Have you ever flicked through those premier property pages and imagined yourself living the high life in the houses photographed in front of you? What would you say if you knew people could look at your home and think the same thing? Here’s how to get your property appearing on the glossy pages and not languishing in the back of a filing cabinet when the time comes to put your property on the market.
With property prices resuming on the ever upward trend, buyers’ expectations are also on the increase. They are contemplating a commitment to paying off sums of money inconceivable in their parents’ lifetime and your property has to convince them that they’re happy to do it: you’re in the business of selling a dream.
So dragging the hoover around and putting on a pot of coffee won’t do anymore, you have to sell them your lifestyle. Deep down we all know that real people don’t live in permanently immaculate homes (well not without the help of a team of invisible servants, anyway) and that we don’t always dine off the trendiest china or indeed eat the finest of foods, but buyers want to believe it and many vendors are turning to professional stylists for advice on how best to convince them.
Suzanne Aldridge of DesRes London, is on a mission to educate the property selling public in marketing their homes and tapping into the fantasy. ‘I’ve heard vendors say that they don’t want to pretend and change the way they live for the estate agent’s camera, that they believe in a homely, lived in look or that prospective buyers will be able to see through the mess. My question to them is would they go for a job interview of a first date wearing their tracksuit bottoms and a grubby t-shirt? No? But that’s a homely, lived in look too, won’t their personality shine through?’ It seems that pretending is exactly what the buyers want and they are willing accomplices in the illusion’.
Suzanne Aldridge continues ‘when people move, it’s usually up the property ladder. A new home, a new life – a chance to reinvent themselves, they don’t want to be reminded of the clutter of everyday life that they are escaping from, they look for the make-believe world that the new property represents. So a clean, uncluttered room translates into an easy, uncomplicated life. Light airy rooms give them space to grow and breathe. They aspire to that trendy china, the modern accessories, those expensive toiletries on the bathroom shelf; it’s all a part of the person they’ll become’. And the vendors have to live the dream for the viewings.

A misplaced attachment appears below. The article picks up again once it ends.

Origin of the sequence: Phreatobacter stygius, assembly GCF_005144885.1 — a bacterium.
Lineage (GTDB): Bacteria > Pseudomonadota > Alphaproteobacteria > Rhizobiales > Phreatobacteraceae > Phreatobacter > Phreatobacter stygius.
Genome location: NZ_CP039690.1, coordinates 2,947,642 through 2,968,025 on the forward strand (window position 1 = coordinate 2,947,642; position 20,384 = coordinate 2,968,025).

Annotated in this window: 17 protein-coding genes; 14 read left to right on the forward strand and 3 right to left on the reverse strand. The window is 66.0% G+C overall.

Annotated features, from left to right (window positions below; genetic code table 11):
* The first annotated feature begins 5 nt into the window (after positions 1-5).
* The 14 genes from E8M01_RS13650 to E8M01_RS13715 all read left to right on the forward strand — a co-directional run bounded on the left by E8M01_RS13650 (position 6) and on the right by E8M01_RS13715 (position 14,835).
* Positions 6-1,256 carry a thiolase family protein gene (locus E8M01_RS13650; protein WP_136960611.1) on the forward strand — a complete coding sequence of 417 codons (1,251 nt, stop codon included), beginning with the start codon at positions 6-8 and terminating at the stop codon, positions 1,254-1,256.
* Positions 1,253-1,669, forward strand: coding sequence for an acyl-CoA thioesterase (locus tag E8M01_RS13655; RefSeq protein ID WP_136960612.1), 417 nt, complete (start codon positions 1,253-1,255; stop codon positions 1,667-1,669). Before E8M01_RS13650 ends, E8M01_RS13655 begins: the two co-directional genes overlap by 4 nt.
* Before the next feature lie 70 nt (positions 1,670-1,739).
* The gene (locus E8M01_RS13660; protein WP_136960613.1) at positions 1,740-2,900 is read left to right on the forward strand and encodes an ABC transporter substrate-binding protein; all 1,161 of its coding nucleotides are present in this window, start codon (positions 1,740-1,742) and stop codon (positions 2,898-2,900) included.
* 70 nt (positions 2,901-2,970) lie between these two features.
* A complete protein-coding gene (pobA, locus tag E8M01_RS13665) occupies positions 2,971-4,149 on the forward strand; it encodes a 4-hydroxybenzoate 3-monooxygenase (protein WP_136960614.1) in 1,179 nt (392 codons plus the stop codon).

What Suzanne Aldridge suggests is that as soon as you think of putting your property on the market you should think styling. In fact, do it before you ring up the estate agent. ‘It’s important to get the photos on the property details right from the outset. Some agent photographers just click away at what’s in front of them without paying heed to the wheelie bin beside the front door or the stack of newspapers next to the sofa. The rooms look dim because no one has thought to tell the vendors to put the lights on or remove heavy net curtains from the windows. These types of photos will do nothing to entice the buyer to book a viewing. Another telltale sign that may ward off the prospective buyer is when only the exterior shots of the property appear on the details. It screams that there’s nothing inside worth taking a photograph of – again not worth making that appointment. Most vendors aren’t aware that if they don’t like the photos on their property’s particulars they can insist that the agent re-takes the photographs – this is written within their contract – but so few people exercise this right.
‘A few enlightened agents do give tips on how to make the property more appealing,’ concedes Suzanne, ‘but many don’t go far enough for fear of offending the client and losing the instruction. So if a property is proving difficult to sell they suggest lowering the price.
‘I help people to make the necessary changes to realise the potential in their homes. It might seem perverse to pay for my advice and the recommendations I make in my report, but by the time the clients have made the decision to contact me they’ve learnt the hard way. They’ve been months on the market, lost their dream home and the agent is pressurising them to drop another £5k on the asking price. If they’d taken steps to prepare before they’d instructed the estate agent, they’d have had better photos, a higher number of viewings, more offers and ultimately more money – doing nothing may well turn out to be a false economy.
Suzanne Aldridge concludes: ‘Ultimately I’d like home staging to be the norm and a service that estate agents routinely offer but until that day it’s up to the canny vendor to be proactive and beat the competition to it.’
Suzanne Aldridge works in the whole of London for DesResLondon.
She is delighted to consult on any property staging issues.
Tel 07775 872142